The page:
Growth mindset doesn't get enough credit in the discussion on optimal performance - in sport, business, or life.
While many people know it's benefits to learning and healthy development, far fewer people know how critical it is to accessing flow state - or being in "the zone" - which matters in business as much as it does in sport.
People with a growth mindset more frequently set "mastery goals" (centered on learning and development) instead of "performance goals" (centered on competence). And mastery goals are linked to more flow experiences.
One explanation for this could be that people with a growth mindset set mastery goals that are more challenging - that truly push their potential (because they're not worried about proving their competence or failing). And challenge is necessary to accessing flow state.
Additionally, growth mindset helps us to interpret performance situations as a challenge instead of a threat. This singular shift in our thinking sets of a cascade of physiological...
Do you know what I mean when I say "Pinterest positivity"?
It is the term I use to describe the advice that says envisioning yourself living your dreams will increase your motivation.
Yes, imagery and visualization are very powerful uses of your mind. Setting high, hard goals and having a clear vision for your life are critical to optimizing performance and life. But when it comes to motivation (actually mobilizing energy toward a goal), seeing yourself living your dreams (already having accomplished them) can actually backfire and reduce motivation.
Extensive research by Gabriele Oettingen and others has shown that only envisioning the goals you want to achieve can trick your body in to a state of relaxation. Seeing yourself having completed the task makes your body think you've already done it. (Yes, your mind is that powerful).
According to the applied research, the best way to use your vision as motivation is to pair the image or goal with the obstacles that stand in your way....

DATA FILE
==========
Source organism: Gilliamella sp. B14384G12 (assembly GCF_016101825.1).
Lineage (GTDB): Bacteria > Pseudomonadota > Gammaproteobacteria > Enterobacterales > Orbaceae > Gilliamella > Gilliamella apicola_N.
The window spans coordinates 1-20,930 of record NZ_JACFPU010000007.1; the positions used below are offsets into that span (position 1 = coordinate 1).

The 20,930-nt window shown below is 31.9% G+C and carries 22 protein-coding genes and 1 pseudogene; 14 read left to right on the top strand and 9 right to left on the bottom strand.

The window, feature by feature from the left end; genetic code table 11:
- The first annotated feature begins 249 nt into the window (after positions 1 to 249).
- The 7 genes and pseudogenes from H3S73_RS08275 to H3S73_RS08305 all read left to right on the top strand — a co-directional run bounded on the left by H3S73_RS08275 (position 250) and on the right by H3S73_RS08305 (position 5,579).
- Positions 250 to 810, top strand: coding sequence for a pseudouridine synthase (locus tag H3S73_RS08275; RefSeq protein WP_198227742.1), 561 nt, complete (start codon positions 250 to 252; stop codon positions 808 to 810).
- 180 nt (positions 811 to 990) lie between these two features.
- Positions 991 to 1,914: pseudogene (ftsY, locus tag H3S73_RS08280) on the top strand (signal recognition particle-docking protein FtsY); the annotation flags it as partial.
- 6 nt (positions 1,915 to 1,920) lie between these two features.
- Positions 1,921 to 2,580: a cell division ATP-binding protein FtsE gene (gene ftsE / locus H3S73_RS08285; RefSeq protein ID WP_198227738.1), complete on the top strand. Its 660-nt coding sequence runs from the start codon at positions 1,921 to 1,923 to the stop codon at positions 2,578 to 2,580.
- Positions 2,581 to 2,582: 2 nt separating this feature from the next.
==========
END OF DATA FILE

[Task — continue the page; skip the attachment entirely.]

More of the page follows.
If you've felt your motivation dwindle over the course of the pandemic (or really any time), this science can help us figure out why and what to do about it.
As humans, we have some basic needs. You know this. If I asked you what our physical human needs are, you'd probably say things like food, water, sleep, movement, etc. We need those needs to be met before we can thrive.
Turns out, we also have some psychological needs that need to be met in order for us to thrive:
When these 3 basic psychological needs are met, our natural motivation flows. We are happier, healthier, more engaged, and perform better.
In 2020 in particular, we all lost a large sense of control over our lives - literal restrictions on what we can/can't do are only the start of it. We also feel loss of control when things are just UNKNOWN or constantly changing.
I feel like motivation is getting a bad rap these days as some uncontrollable beast that comes and goes as it pleases.
I get it - especially after 2020. But I'm not giving up on motivation just yet, and here's why.
From my digging into the science of motivation, I've learned to think of the ebb and flow of motivation as a dance. Am I leading? If so, how? Am I trying to force the dance or am I moving with my partner? If we lose sync, is it because they're off course or did the music shift and I wasn't paying attention?
This metaphor helps me see a shift in motivation as information to be danced with. Maybe the information is telling me I let my mind and focus wander from my high, hard goals that make my heart thump.
Maybe the information is telling me I've been driving too hard and need to refocus on my recovery. Maybe the information is telling me my environment is shifting and I feel lost. Maybe it's telling me I need to refocus on my relationships.
Whatever it is, when we can...
High levels of stress are associated with both distress and well-being
Have you heard that stress is bad for you? Bad for your health? And should be avoided or reduced? Most people have - it's a common belief.
Unfortunately, that is neither the complete nor the most accurate picture. More recent research is showing that stress can actually be good for you. Every time I teach about stress I am reminded how few people know this critical new information.
Even though most people view stress as harmful, higher levels of stress seem to go along with things we want: love, health, and satisfaction with life.
People: "I just wish I was less stressed."
Me: "Are you sure?"
Here's a glimpse of some of the new(ish) science that's not getting enough attention:
Researchers asked more than 125,000 people ages 15+ from 121 countries one question: "did you feel a great deal of stress yesterday?" Then computed an index of national stress.
Hi, I'm Piers.
I am a human performance professional with 10+ years' experience providing coaching, training, and consulting to improve resilience, leadership, performance, and culture. I have diverse experience working with people in sport, military, and other high-risk occupations and want to use this blog to share the individual skills and concepts that can change lives as well as the lessons I've learned along the way. I hope this space adds value to your day, enjoy!